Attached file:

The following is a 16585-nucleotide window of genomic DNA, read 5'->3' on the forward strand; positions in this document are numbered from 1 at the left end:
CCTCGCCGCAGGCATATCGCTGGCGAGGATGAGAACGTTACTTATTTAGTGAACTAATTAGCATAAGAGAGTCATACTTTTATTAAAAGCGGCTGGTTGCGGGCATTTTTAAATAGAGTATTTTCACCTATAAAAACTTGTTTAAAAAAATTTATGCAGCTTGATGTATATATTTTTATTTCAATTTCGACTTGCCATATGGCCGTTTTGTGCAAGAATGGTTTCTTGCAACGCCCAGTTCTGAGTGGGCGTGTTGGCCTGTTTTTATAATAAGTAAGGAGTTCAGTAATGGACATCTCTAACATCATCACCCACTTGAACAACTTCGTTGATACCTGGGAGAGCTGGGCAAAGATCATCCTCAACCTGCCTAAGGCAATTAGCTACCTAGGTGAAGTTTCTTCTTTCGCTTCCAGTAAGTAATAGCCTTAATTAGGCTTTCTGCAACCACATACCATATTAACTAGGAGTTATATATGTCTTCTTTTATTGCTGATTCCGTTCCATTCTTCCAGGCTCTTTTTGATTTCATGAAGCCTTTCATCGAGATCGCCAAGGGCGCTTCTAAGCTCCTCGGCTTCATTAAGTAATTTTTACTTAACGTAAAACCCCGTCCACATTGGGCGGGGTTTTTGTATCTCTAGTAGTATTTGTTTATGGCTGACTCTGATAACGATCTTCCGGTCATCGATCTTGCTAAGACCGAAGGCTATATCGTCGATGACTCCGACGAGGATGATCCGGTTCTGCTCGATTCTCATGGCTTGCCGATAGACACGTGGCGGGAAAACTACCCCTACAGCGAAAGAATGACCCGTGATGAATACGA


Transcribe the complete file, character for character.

The following is a 16585-nucleotide window of genomic DNA, read 5'->3' on the forward strand; positions in this document are numbered from 1 at the left end:
CCTCGCCGCAGGCATATCGCTGGCGAGGATGAGAACGTTACTTATTTAGTGAACTAATTAGCATAAGAGAGTCATACTTTTATTAAAAGCGGCTGGTTGCGGGCATTTTTAAATAGAGTATTTTCACCTATAAAAACTTGTTTAAAAAAATTTATGCAGCTTGATGTATATATTTTTATTTCAATTTCGACTTGCCATATGGCCGTTTTGTGCAAGAATGGTTTCTTGCAACGCCCAGTTCTGAGTGGGCGTGTTGGCCTGTTTTTATAATAAGTAAGGAGTTCAGTAATGGACATCTCTAACATCATCACCCACTTGAACAACTTCGTTGATACCTGGGAGAGCTGGGCAAAGATCATCCTCAACCTGCCTAAGGCAATTAGCTACCTAGGTGAAGTTTCTTCTTTCGCTTCCAGTAAGTAATAGCCTTAATTAGGCTTTCTGCAACCACATACCATATTAACTAGGAGTTATATATGTCTTCTTTTATTGCTGATTCCGTTCCATTCTTCCAGGCTCTTTTTGATTTCATGAAGCCTTTCATCGAGATCGCCAAGGGCGCTTCTAAGCTCCTCGGCTTCATTAAGTAATTTTTACTTAACGTAAAACCCCGTCCACATTGGGCGGGGTTTTTGTATCTCTAGTAGTATTTGTTTATGGCTGACTCTGATAACGATCTTCCGGTCATCGATCTTGCTAAGACCGAAGGCTATATCGTCGATGACTCCGACGAGGATGATCCGGTTCTGCTCGATTCTCATGGCTTGCCGATAGACACGTGGCGGGAAAACTACCCCTACAGCGAAAGAATGACCCGTGATGAATACGA